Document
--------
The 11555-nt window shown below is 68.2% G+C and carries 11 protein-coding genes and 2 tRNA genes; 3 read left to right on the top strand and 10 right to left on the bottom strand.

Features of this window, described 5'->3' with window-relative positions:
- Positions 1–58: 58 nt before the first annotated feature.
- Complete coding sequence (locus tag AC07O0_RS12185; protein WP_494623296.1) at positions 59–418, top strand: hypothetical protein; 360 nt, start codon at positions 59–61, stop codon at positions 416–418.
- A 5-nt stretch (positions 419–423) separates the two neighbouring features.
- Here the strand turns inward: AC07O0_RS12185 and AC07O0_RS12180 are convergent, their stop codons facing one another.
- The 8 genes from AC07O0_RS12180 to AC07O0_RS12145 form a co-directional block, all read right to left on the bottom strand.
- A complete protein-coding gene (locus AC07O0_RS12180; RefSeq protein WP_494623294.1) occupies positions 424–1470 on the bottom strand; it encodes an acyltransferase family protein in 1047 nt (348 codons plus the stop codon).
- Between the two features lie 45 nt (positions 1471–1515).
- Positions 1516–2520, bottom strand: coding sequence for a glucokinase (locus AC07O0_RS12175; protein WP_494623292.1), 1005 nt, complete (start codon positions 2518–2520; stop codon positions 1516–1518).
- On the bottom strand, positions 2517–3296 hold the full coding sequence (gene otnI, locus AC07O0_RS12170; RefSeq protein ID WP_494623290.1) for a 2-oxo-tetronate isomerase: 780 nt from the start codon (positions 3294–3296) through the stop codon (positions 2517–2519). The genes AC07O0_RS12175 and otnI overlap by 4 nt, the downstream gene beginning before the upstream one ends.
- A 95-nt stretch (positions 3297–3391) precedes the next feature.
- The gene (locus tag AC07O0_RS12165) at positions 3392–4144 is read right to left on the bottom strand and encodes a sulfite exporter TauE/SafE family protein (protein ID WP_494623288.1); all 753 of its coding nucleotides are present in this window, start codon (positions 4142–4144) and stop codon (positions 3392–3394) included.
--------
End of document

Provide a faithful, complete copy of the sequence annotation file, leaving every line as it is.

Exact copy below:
The 11555-nt window shown below is 68.2% G+C and carries 11 protein-coding genes and 2 tRNA genes; 3 read left to right on the top strand and 10 right to left on the bottom strand.

Features of this window, described 5'->3' with window-relative positions:
- Positions 1–58: 58 nt before the first annotated feature.
- Complete coding sequence (locus tag AC07O0_RS12185; protein WP_494623296.1) at positions 59–418, top strand: hypothetical protein; 360 nt, start codon at positions 59–61, stop codon at positions 416–418.
- A 5-nt stretch (positions 419–423) separates the two neighbouring features.
- Here the strand turns inward: AC07O0_RS12185 and AC07O0_RS12180 are convergent, their stop codons facing one another.
- The 8 genes from AC07O0_RS12180 to AC07O0_RS12145 form a co-directional block, all read right to left on the bottom strand.
- A complete protein-coding gene (locus AC07O0_RS12180; RefSeq protein WP_494623294.1) occupies positions 424–1470 on the bottom strand; it encodes an acyltransferase family protein in 1047 nt (348 codons plus the stop codon).
- Between the two features lie 45 nt (positions 1471–1515).
- Positions 1516–2520, bottom strand: coding sequence for a glucokinase (locus AC07O0_RS12175; protein WP_494623292.1), 1005 nt, complete (start codon positions 2518–2520; stop codon positions 1516–1518).
- On the bottom strand, positions 2517–3296 hold the full coding sequence (gene otnI, locus AC07O0_RS12170; RefSeq protein ID WP_494623290.1) for a 2-oxo-tetronate isomerase: 780 nt from the start codon (positions 3294–3296) through the stop codon (positions 2517–2519). The genes AC07O0_RS12175 and otnI overlap by 4 nt, the downstream gene beginning before the upstream one ends.
- A 95-nt stretch (positions 3297–3391) precedes the next feature.
- The gene (locus tag AC07O0_RS12165) at positions 3392–4144 is read right to left on the bottom strand and encodes a sulfite exporter TauE/SafE family protein (protein ID WP_494623288.1); all 753 of its coding nucleotides are present in this window, start codon (positions 4142–4144) and stop codon (positions 3392–3394) included.